New York Extends Its Eviction Moratorium

New York legislators voted Wednesday on extending an eviction moratorium for renters who are behind on rent because of the pandemic, as approximately $2.3 billion in rent relief funds go unused.

The moratorium was also revised after the Supreme Court last month struck down part of the law.

Governor Kathy Hochul called the Legislature to return with a goal of putting evictions on hold until January 15.

New York’s previous eviction moratorium, which included foreclosure protections for property owners, expired Tuesday.

The extension gives more time to distribute the roughly $2.3 billion of mostly federal funding earmarked for the Emergency Rental Assistance programme.

The programme was approved in April and opened to applications on June 1, but as of August 23, only $203 million of those funds had been distributed.

According to US Treasury estimates, 28 per cent of New Yorkers behind on rent who applied to the programme were still waiting for a response, while 70 per cent had yet to apply.

In making her case for calling the session, Hochul said she believed that many New Yorkers could go homeless if evictions were permitted to proceed.

She said that they weren’t going to intensify what’s already a crisis in terms of the homelessness problem, and they weren’t going to let people who through no fault of their own lost income, would not be able to pay and faced eviction.

According to a survey by the US Census Bureau, as many as 700,000 or 21 per cent of New York renters are behind on rent, totalling approximately $2.3 billion in debt.

New York trails only California, which has more than 750,000 people behind on rent, totalling more than $2.8 billion in debt.

New York legislators also changed how the moratorium works.

In an August 12 ruling, the US Supreme Court nixed part of the law that enabled tenants to delay eviction proceedings just by filing a form stating they’d had a pandemic related hardship.

The court said that landlords should have the ability to challenge those hardships in court.

The new bill allows landlords to challenge applications for tenants they believe have not suffered economic hardship in court.

Landlord groups and state Republicans, however, say the change doesn’t go far enough, and Joseph Strasburg from the Rent Stabilization Association, a landlord group, told CBS 2 that they’re going to ask their attorney to make a motion to enforce the Supreme Court order and to stay the new legislation.

Rental assistance should go directly to the landlord, not to the renter, that way the landlord gets their money directly and can still pay their mortgage if they have one on their home.

But this is all about delays until the landlords are so much in debt that they lose their properties to foreclosure or some greedy property investment corporation, who will give them pennies on the dollar, but then this is the plan folks.

Why doesn’t New York pay the rent of those that they claim to support instead of putting it on the backs of the landlords? The reason why is because they want these landlords to go into default because you can’t have a socialist society if people own their properties, and this is just a government takeover of private property.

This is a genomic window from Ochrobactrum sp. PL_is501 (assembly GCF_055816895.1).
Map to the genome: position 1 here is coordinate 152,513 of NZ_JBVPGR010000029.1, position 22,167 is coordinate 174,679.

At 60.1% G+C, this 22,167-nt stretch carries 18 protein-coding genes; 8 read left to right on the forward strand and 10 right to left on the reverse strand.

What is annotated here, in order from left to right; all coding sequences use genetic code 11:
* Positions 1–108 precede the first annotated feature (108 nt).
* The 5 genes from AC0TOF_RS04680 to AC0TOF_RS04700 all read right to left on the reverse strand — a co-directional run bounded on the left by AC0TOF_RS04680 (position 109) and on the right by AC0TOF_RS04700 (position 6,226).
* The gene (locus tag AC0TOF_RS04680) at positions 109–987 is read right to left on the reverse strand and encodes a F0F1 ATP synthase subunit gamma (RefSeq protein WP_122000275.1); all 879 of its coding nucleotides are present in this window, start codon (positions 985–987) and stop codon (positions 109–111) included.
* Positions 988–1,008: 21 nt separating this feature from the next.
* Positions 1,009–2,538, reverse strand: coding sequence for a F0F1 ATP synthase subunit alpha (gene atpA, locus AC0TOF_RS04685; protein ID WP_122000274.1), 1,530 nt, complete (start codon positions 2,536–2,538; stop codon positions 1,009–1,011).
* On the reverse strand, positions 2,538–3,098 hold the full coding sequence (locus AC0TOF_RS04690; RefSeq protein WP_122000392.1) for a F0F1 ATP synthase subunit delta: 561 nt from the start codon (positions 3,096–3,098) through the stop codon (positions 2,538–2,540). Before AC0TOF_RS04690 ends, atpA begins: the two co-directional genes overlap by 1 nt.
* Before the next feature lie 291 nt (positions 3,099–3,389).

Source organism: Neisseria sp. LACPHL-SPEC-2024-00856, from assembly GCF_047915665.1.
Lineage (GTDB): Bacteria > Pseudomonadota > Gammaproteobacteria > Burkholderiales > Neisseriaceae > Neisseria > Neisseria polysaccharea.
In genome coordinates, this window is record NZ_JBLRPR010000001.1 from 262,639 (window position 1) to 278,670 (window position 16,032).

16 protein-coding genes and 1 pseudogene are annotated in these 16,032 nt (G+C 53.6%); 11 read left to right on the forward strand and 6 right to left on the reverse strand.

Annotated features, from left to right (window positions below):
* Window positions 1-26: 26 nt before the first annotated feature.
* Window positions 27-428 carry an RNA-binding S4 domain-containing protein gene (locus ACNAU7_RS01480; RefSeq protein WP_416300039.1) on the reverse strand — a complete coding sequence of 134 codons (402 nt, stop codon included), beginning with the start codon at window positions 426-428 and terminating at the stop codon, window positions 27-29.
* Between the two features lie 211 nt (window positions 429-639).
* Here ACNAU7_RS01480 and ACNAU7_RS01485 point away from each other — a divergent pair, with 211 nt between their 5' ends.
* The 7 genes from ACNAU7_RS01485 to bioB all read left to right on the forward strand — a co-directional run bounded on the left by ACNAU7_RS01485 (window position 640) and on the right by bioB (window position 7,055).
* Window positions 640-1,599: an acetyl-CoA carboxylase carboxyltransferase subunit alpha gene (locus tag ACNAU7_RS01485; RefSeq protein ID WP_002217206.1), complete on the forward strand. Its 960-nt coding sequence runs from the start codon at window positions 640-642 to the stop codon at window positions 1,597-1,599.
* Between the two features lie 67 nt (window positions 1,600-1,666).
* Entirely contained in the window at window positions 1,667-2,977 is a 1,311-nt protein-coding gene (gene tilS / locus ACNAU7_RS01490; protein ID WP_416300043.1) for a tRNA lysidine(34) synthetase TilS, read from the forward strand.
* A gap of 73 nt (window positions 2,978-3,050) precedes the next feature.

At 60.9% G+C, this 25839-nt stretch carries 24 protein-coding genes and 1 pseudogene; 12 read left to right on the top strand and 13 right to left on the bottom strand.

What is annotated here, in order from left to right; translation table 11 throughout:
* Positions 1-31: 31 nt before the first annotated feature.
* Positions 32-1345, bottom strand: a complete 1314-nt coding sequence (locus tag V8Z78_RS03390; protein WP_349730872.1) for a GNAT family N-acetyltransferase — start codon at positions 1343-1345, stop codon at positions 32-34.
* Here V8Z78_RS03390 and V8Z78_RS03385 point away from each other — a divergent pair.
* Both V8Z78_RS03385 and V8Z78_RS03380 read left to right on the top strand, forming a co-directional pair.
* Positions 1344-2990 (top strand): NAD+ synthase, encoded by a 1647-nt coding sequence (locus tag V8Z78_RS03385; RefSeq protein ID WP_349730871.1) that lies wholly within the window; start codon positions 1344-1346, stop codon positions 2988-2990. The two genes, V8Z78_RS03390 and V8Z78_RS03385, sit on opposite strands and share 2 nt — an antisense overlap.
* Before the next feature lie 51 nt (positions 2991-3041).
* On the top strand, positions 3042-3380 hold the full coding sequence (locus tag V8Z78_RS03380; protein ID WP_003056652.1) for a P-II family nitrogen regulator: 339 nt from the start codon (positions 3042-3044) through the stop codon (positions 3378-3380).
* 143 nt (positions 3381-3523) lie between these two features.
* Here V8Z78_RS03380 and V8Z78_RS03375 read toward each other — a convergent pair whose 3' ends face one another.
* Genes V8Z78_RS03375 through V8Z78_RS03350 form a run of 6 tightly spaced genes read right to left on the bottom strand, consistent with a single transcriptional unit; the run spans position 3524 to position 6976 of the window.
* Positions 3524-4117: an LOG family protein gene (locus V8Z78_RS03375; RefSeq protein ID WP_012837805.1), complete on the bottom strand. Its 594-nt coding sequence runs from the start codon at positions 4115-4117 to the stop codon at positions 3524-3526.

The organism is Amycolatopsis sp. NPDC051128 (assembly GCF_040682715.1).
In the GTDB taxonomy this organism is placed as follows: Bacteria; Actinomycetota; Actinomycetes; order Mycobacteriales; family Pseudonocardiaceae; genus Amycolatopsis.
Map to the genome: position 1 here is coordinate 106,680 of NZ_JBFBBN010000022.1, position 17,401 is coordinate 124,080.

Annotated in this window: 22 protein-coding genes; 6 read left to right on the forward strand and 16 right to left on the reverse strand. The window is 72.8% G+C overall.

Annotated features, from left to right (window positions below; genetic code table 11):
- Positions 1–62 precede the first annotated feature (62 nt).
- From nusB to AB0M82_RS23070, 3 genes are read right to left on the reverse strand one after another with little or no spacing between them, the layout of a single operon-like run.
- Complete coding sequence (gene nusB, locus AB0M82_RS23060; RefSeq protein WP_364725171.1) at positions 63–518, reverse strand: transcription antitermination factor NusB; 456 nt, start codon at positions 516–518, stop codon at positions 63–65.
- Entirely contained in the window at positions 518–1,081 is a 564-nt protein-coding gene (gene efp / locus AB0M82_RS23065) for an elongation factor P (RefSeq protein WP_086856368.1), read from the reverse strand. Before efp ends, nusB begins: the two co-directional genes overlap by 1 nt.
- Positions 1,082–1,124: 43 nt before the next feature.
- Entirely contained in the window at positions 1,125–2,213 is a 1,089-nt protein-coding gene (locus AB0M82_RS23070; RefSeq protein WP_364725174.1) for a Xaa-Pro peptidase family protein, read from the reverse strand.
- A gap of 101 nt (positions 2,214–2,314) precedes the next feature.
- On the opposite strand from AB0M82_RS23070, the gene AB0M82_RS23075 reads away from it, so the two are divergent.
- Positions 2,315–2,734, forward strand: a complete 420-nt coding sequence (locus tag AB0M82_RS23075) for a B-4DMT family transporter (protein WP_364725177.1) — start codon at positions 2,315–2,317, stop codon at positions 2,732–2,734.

The government aren’t working for you anymore, especially when that government introduces laws restricting what you can do with your property, and people should wake up because this is about the government taking over private property, and in the end, you will never own anything if this is permitted to continue.

They just want you to be poor serfs reliant upon them!

Published by Angela Lloyd

My vision on life is pretty broad, therefore I like to address specific subjects that intrigue me. Therefore I really appreciate the world of politics, though I have no actual views on who I will vote for, that I will not tell you, so please do not ask! I am like an observation station when it comes to writing, and I simply take the news and make it my own. I have no expectations, I simply love to write, and I know this seems really odd, but I don't get paid for it, I really like what I do and since I am never under any pressure, I constantly find that I write much better, rather than being blanketed under masses of paperwork and articles that I am on a deadline to complete. The chances are, that whilst all other journalists are out there, ripping their hair out, attempting to get their articles completed, I'm simply rambling along at my convenience creating my perfect piece. I guess it must look pretty unpleasant to some of you that I work for nothing, perhaps even brutal. Perhaps I have an obvious disregard for authority, I have no idea, but I would sooner be working for myself, than under somebody else, excuse the pun! Small I maybe, but substantial I will become, eventually. My desk is the most chaotic mess, though surprisingly I know where everything is, and I think that I would be quite unsuited for a desk job. My views on matters vary and I am extremely open-minded to the stuff that I write about, but what I write about is the truth and getting it out there, because the people must be acquainted. Though I am quite entertained by what goes on in the world. My spotlight is mostly to do with politics, though I do write other material as well, but it's essentially politics that I am involved in, and I tend to concentrate my attention on that, however, information is essential. If you have information the possibilities are endless because you are only limited by your own imagination...

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